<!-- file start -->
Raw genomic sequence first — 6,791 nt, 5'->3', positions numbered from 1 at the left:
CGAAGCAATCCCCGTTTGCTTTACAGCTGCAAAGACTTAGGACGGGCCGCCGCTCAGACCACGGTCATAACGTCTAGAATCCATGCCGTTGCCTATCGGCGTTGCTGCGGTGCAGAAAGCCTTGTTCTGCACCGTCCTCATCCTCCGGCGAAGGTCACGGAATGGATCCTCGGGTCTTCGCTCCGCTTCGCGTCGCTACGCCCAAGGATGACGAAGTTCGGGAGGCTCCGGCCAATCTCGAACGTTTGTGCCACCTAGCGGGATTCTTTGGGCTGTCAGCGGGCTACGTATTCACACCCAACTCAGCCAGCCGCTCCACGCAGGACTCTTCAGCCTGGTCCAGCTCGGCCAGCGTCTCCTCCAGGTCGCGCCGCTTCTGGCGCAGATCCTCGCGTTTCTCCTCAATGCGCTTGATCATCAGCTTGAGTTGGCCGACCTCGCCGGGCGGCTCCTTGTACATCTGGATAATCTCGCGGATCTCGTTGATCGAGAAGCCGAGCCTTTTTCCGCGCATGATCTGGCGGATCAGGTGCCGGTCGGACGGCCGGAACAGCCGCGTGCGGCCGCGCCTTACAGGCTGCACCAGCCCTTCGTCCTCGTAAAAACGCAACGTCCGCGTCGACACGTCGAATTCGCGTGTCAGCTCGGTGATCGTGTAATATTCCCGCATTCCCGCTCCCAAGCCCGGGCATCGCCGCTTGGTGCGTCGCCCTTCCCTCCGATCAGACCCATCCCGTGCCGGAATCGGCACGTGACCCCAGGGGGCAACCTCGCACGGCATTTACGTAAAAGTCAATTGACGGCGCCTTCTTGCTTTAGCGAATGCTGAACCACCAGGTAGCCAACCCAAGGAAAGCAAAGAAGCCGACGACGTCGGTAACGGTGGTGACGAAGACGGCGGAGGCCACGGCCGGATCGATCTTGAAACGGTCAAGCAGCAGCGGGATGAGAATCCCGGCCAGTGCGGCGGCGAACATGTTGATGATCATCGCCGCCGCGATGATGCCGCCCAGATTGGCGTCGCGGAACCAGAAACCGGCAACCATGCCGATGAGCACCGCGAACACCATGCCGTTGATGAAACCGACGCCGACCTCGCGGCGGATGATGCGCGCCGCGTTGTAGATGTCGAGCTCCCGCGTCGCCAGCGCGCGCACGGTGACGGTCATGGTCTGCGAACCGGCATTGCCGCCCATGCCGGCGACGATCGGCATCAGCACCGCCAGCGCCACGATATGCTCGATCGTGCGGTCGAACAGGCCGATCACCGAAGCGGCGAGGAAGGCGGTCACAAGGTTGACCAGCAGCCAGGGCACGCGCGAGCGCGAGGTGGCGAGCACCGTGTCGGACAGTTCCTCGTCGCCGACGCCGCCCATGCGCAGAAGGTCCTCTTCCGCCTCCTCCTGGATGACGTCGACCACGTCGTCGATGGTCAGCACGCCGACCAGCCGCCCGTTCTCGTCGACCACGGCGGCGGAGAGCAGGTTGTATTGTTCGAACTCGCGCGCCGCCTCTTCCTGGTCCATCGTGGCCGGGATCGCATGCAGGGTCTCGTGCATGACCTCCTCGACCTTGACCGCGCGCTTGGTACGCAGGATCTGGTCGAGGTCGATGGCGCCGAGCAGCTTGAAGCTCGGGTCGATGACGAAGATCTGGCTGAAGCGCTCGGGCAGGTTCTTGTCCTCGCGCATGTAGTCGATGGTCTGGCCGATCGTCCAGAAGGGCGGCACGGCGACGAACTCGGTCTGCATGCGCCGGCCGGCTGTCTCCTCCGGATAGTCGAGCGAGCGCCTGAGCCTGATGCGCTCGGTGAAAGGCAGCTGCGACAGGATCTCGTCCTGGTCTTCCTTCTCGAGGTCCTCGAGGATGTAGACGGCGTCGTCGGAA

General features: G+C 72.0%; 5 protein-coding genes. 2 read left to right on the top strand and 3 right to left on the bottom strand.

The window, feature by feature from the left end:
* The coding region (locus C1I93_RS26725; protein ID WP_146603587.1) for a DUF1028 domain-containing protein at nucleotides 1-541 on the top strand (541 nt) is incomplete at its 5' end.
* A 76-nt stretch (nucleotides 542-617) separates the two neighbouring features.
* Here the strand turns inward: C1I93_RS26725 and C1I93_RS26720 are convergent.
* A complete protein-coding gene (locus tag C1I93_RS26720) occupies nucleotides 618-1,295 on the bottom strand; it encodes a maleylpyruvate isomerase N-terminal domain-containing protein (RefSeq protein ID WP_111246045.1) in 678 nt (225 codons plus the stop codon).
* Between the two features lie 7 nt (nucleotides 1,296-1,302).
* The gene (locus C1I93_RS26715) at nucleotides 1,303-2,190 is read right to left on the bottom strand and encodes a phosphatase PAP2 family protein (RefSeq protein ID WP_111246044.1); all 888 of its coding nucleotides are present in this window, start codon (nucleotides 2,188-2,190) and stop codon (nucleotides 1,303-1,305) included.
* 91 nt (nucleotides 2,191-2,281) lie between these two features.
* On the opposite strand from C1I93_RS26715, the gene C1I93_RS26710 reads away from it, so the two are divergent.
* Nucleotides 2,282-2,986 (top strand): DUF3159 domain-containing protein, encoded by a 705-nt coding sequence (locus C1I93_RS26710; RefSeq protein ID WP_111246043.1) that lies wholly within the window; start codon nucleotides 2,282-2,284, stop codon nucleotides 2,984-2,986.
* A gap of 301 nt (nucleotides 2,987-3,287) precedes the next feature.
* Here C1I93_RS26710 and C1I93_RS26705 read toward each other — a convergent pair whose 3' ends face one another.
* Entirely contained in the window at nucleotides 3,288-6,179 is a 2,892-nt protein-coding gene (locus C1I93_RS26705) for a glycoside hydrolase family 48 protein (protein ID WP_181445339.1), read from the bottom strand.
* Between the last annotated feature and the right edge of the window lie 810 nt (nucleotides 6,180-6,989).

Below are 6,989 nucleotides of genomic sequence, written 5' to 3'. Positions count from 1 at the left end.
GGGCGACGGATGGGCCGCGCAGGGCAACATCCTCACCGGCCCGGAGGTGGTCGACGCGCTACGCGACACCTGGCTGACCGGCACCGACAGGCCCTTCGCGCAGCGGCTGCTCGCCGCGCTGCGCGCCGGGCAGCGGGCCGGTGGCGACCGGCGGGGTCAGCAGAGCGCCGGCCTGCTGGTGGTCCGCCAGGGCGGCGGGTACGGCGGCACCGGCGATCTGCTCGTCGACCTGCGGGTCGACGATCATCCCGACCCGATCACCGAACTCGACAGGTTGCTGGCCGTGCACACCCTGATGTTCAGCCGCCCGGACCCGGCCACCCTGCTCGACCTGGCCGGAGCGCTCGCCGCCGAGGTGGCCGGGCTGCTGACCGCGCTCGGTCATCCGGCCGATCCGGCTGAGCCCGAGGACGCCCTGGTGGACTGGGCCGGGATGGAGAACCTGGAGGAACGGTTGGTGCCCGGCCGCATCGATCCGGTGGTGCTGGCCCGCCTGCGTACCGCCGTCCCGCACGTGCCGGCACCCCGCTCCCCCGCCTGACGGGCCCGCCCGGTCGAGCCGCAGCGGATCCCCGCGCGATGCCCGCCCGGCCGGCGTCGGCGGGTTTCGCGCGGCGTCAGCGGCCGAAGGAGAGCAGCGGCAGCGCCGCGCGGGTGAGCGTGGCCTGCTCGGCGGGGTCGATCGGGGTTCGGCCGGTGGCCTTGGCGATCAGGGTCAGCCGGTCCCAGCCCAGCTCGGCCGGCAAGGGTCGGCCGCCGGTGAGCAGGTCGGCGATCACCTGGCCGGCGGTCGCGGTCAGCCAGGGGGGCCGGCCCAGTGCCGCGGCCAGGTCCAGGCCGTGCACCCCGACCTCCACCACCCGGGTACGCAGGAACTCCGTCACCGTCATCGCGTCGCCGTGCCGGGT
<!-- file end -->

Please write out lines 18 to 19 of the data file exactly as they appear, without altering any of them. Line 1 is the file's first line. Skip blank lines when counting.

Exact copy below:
Below are 6,989 nucleotides of genomic sequence, written 5' to 3'. Positions count from 1 at the left end.
GGGCGACGGATGGGCCGCGCAGGGCAACATCCTCACCGGCCCGGAGGTGGTCGACGCGCTACGCGACACCTGGCTGACCGGCACCGACAGGCCCTTCGCGCAGCGGCTGCTCGCCGCGCTGCGCGCCGGGCAGCGGGCCGGTGGCGACCGGCGGGGTCAGCAGAGCGCCGGCCTGCTGGTGGTCCGCCAGGGCGGCGGGTACGGCGGCACCGGCGATCTGCTCGTCGACCTGCGGGTCGACGATCATCCCGACCCGATCACCGAACTCGACAGGTTGCTGGCCGTGCACACCCTGATGTTCAGCCGCCCGGACCCGGCCACCCTGCTCGACCTGGCCGGAGCGCTCGCCGCCGAGGTGGCCGGGCTGCTGACCGCGCTCGGTCATCCGGCCGATCCGGCTGAGCCCGAGGACGCCCTGGTGGACTGGGCCGGGATGGAGAACCTGGAGGAACGGTTGGTGCCCGGCCGCATCGATCCGGTGGTGCTGGCCCGCCTGCGTACCGCCGTCCCGCACGTGCCGGCACCCCGCTCCCCCGCCTGACGGGCCCGCCCGGTCGAGCCGCAGCGGATCCCCGCGCGATGCCCGCCCGGCCGGCGTCGGCGGGTTTCGCGCGGCGTCAGCGGCCGAAGGAGAGCAGCGGCAGCGCCGCGCGGGTGAGCGTGGCCTGCTCGGCGGGGTCGATCGGGGTTCGGCCGGTGGCCTTGGCGATCAGGGTCAGCCGGTCCCAGCCCAGCTCGGCCGGCAAGGGTCGGCCGCCGGTGAGCAGGTCGGCGATCACCTGGCCGGCGGTCGCGGTCAGCCAGGGGGGCCGGCCCAGTGCCGCGGCCAGGTCCAGGCCGTGCACCCCGACCTCCACCACCCGGGTACGCAGGAACTCCGTCACCGTCATCGCGTCGCCGTGCCGGGT